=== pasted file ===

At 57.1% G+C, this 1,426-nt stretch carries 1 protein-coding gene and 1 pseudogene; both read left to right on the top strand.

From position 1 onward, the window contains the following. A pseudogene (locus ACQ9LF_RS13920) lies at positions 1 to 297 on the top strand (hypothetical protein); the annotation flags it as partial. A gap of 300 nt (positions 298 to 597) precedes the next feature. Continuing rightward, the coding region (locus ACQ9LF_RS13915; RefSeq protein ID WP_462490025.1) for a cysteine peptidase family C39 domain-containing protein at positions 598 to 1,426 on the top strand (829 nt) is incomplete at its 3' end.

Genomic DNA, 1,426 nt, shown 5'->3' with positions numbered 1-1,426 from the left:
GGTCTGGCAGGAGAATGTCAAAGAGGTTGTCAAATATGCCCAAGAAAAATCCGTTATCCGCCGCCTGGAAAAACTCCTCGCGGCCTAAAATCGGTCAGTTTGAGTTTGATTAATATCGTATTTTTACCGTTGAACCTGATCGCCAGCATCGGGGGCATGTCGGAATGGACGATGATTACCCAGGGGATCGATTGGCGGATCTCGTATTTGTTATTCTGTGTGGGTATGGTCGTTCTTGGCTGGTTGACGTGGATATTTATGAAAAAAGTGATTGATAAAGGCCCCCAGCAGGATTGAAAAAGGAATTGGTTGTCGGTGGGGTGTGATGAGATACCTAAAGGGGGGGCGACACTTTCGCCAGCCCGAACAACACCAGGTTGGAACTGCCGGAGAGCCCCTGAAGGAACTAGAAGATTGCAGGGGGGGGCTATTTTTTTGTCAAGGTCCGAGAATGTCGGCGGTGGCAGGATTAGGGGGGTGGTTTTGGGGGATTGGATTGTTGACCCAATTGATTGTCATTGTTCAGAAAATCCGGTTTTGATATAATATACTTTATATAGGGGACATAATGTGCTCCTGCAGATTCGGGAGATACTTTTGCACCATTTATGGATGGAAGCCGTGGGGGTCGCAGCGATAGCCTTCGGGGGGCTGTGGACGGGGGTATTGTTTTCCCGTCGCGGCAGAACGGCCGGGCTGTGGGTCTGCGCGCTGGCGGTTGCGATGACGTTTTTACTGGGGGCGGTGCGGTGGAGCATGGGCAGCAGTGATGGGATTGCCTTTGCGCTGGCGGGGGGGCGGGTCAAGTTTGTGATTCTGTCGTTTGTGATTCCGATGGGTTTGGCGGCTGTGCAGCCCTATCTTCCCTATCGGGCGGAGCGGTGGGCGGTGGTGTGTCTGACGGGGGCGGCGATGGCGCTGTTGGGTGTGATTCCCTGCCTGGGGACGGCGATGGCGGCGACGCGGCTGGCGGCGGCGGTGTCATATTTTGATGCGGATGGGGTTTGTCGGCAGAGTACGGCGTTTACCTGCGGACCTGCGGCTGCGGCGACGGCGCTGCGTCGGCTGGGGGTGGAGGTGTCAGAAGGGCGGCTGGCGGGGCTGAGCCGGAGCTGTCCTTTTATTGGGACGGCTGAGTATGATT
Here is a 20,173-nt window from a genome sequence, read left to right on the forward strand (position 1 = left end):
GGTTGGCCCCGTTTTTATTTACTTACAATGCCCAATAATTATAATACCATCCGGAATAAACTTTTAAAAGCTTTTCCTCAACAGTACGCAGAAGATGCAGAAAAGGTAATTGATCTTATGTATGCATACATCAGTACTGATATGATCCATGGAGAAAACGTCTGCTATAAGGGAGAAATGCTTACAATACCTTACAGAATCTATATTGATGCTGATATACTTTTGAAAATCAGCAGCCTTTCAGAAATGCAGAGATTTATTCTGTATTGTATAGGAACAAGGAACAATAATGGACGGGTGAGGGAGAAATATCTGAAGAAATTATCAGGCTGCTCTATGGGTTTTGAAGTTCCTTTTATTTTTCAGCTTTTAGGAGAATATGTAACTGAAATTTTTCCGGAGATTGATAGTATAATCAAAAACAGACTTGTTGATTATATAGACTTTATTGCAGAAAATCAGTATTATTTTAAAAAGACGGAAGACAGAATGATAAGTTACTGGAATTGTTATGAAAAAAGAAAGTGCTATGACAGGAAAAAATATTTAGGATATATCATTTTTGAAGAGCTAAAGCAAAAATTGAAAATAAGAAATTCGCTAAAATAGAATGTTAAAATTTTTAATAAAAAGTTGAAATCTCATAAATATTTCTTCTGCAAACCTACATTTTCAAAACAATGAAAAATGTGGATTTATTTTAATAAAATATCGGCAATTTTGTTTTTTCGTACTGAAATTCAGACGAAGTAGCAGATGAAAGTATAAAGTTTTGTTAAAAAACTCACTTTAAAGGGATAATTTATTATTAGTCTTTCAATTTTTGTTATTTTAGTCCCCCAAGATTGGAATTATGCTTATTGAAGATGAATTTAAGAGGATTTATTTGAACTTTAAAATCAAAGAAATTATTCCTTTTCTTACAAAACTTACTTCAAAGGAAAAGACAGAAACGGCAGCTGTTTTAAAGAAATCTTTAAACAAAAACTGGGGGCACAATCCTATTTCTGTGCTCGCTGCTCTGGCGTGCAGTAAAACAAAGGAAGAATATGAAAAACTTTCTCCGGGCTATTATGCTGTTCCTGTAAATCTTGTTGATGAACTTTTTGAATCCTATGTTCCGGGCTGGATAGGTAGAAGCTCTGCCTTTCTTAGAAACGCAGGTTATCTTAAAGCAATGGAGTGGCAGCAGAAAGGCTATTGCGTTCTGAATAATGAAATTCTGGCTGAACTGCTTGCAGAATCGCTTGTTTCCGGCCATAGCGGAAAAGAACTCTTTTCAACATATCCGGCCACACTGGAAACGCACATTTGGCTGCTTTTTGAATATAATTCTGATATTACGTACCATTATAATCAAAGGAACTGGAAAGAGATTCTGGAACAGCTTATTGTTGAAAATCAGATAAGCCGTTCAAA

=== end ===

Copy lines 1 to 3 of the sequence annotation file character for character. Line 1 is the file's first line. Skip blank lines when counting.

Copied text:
At 57.1% G+C, this 1,426-nt stretch carries 1 protein-coding gene and 1 pseudogene; both read left to right on the top strand.

From position 1 onward, the window contains the following. A pseudogene (locus ACQ9LF_RS13920) lies at positions 1 to 297 on the top strand (hypothetical protein); the annotation flags it as partial. A gap of 300 nt (positions 298 to 597) precedes the next feature. Continuing rightward, the coding region (locus ACQ9LF_RS13915; RefSeq protein ID WP_462490025.1) for a cysteine peptidase family C39 domain-containing protein at positions 598 to 1,426 on the top strand (829 nt) is incomplete at its 3' end.

Genomic DNA, 1,426 nt, shown 5'->3' with positions numbered 1-1,426 from the left: